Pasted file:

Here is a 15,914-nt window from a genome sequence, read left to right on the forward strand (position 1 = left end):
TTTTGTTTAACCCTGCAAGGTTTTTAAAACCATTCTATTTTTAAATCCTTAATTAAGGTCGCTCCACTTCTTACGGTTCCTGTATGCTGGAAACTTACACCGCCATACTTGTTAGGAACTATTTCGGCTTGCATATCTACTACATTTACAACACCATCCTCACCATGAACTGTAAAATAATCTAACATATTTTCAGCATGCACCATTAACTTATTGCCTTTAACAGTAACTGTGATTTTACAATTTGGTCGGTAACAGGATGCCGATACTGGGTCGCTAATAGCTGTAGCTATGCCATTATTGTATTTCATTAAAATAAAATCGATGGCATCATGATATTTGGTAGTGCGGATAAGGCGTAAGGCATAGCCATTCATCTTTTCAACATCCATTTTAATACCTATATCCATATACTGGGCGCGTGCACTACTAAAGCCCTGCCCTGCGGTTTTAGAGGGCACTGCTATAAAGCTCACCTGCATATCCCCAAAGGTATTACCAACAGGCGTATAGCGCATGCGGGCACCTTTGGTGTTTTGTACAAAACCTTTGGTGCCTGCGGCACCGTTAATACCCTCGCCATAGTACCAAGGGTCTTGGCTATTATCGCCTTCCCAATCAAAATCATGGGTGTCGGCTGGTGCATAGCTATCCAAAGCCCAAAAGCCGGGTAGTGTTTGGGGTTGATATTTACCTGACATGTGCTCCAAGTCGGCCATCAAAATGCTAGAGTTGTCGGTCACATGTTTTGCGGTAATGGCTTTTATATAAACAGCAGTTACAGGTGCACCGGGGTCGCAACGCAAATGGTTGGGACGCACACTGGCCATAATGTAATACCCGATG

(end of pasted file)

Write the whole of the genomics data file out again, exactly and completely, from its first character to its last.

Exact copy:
Here is a 15,914-nt window from a genome sequence, read left to right on the forward strand (position 1 = left end):
TTTTGTTTAACCCTGCAAGGTTTTTAAAACCATTCTATTTTTAAATCCTTAATTAAGGTCGCTCCACTTCTTACGGTTCCTGTATGCTGGAAACTTACACCGCCATACTTGTTAGGAACTATTTCGGCTTGCATATCTACTACATTTACAACACCATCCTCACCATGAACTGTAAAATAATCTAACATATTTTCAGCATGCACCATTAACTTATTGCCTTTAACAGTAACTGTGATTTTACAATTTGGTCGGTAACAGGATGCCGATACTGGGTCGCTAATAGCTGTAGCTATGCCATTATTGTATTTCATTAAAATAAAATCGATGGCATCATGATATTTGGTAGTGCGGATAAGGCGTAAGGCATAGCCATTCATCTTTTCAACATCCATTTTAATACCTATATCCATATACTGGGCGCGTGCACTACTAAAGCCCTGCCCTGCGGTTTTAGAGGGCACTGCTATAAAGCTCACCTGCATATCCCCAAAGGTATTACCAACAGGCGTATAGCGCATGCGGGCACCTTTGGTGTTTTGTACAAAACCTTTGGTGCCTGCGGCACCGTTAATACCCTCGCCATAGTACCAAGGGTCTTGGCTATTATCGCCTTCCCAATCAAAATCATGGGTGTCGGCTGGTGCATAGCTATCCAAAGCCCAAAAGCCGGGTAGTGTTTGGGGTTGATATTTACCTGACATGTGCTCCAAGTCGGCCATCAAAATGCTAGAGTTGTCGGTCACATGTTTTGCGGTAATGGCTTTTATATAAACAGCAGTTACAGGTGCACCGGGGTCGCAACGCAAATGGTTGGGACGCACACTGGCCATAATGTAATACCCGATG